Live cell transcription-coupled nucleotide excision repair dynamics revisited

Diana A. Llerena Schiffmacher, Katarzyna W. Kliza, Arjan F. Theil, Gert Jan Kremers, Jeroen A.A. Demmers, Tomoo Ogi, Michiel Vermeulen, Wim Vermeulen*, Alex Pines*

*Corresponding author for this work

Research output: Contribution to journalArticleAcademicpeer-review

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Transcription–blocking lesions are specifically targeted by transcription-coupled nucleotide excision repair (TC-NER), which prevents DNA damage-induced cellular toxicity and maintains proper transcriptional processes. TC-NER is initiated by the stalling of RNA polymerase II (RNAPII), which triggers the assembly of TC-NER-specific proteins, namely CSB, CSA and UVSSA, which collectively control and drive TC-NER progression. Previous research has revealed molecular functions for these proteins, however, exact mechanisms governing the initiation and regulation of TC-NER, particularly at low UV doses have remained elusive, partly due to technical constraints. In this study, we employ knock-in cell lines designed to target the endogenous CSB gene locus with mClover, a GFP variant. Through live cell imaging, we uncover the intricate molecular dynamics of CSB in response to physiologically relevant UV doses. We showed that the DNA damage-induced association of CSB with chromatin is tightly regulated by the CSA-containing ubiquitin-ligase CRL complex (CRL4CSA). Combining the CSB-mClover knock-in cell line with SILAC-based GFP-mediated complex isolation and mass-spectrometry-based proteomics, revealed novel putative CSB interactors as well as discernible variations in complex composition during distinct stages of TC-NER progression. Our work not only provides molecular insight into TC-NER, but also illustrates the versatility of endogenously tagging fluorescent and affinity tags.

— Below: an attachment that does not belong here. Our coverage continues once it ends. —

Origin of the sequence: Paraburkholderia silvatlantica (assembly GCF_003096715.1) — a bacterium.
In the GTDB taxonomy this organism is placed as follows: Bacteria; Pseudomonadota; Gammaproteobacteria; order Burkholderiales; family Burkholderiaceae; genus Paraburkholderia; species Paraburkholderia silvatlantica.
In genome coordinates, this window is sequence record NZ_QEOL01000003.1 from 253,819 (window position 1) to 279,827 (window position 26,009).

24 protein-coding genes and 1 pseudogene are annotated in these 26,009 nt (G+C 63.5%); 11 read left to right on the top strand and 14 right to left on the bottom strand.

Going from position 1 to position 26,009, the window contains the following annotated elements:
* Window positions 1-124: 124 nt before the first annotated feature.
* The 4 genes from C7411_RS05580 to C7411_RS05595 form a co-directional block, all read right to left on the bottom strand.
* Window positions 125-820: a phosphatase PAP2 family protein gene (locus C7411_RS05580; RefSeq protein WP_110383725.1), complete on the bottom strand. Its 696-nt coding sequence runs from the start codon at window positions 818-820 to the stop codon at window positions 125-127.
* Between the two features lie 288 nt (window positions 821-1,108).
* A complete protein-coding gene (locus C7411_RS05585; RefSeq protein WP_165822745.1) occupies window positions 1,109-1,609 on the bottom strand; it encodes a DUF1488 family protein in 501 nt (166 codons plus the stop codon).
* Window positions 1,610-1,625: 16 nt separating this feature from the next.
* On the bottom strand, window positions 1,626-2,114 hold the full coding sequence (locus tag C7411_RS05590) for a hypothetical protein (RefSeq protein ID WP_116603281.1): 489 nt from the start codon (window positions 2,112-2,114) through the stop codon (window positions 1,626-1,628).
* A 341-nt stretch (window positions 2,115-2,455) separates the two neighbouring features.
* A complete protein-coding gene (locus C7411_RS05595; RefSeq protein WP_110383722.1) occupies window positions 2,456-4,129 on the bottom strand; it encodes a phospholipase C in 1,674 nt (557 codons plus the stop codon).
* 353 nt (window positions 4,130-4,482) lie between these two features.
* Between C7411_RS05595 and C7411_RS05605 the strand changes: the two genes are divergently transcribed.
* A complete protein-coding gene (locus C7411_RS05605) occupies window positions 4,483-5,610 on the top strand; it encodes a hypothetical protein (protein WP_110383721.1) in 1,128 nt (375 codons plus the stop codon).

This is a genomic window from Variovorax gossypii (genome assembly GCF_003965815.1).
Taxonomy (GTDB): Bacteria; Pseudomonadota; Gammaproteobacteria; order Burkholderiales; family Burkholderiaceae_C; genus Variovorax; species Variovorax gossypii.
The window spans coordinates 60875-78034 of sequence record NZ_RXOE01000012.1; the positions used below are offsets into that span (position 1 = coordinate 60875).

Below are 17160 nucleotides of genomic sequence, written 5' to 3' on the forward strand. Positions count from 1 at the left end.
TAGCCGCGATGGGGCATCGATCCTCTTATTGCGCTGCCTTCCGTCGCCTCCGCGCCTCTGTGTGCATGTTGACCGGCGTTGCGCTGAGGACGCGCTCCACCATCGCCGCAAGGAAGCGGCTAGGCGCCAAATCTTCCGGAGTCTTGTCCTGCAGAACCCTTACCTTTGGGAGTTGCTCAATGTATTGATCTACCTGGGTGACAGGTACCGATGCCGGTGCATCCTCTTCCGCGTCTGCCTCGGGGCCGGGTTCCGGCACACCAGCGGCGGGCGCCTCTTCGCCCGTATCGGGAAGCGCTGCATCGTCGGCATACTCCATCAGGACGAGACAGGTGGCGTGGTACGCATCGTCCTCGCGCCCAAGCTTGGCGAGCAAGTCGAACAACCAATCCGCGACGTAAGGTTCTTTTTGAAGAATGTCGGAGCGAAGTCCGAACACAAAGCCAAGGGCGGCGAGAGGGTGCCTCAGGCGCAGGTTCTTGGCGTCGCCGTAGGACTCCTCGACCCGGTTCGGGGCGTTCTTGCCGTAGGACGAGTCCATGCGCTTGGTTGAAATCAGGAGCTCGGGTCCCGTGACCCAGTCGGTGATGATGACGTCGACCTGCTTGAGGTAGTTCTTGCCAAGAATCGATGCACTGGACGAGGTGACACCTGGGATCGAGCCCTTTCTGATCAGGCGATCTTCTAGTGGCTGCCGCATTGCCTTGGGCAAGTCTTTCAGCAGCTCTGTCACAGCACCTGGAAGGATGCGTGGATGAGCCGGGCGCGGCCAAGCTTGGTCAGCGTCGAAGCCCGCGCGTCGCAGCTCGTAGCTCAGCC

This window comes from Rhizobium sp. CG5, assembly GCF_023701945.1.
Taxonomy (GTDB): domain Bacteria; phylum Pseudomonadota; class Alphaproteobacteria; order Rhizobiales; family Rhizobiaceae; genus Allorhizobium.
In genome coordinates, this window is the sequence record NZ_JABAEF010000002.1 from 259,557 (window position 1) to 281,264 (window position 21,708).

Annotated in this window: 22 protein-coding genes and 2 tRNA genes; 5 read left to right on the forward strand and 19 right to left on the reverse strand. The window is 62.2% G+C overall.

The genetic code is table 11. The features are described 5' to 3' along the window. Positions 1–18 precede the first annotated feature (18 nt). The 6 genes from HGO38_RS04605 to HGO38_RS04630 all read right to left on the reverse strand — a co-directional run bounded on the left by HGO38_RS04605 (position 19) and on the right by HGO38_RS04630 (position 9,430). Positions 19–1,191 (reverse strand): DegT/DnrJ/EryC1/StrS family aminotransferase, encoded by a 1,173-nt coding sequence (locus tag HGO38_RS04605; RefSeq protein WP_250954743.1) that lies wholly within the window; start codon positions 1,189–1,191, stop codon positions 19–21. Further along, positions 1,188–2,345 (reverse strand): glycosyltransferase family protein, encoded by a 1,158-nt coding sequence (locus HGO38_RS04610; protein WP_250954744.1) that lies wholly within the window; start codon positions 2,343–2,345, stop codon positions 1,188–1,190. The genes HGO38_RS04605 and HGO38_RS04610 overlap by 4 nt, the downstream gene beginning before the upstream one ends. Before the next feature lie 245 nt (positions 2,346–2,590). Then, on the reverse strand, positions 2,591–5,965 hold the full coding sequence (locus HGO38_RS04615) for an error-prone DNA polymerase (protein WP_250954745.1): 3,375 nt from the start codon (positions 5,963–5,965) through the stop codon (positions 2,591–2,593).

Original languageEnglish
Article number103566
Number of pages15
JournalDNA Repair
Publication statusE-pub ahead of print - 14 Sept 2023

Bibliographical note

Funding Information:
This work was supported by the CW-TOP grant ( 714.017.003 ) and Oncode Institute (partly financed by the Dutch Cancer Society ). We thank the Josephine Nefkens Cancer Program for infrastructural support. We thank Dr. Hannes Lans and Prof dr. Jurgen Marteijn for the constructive discussion.

Publisher Copyright:
© 2023 The Authors


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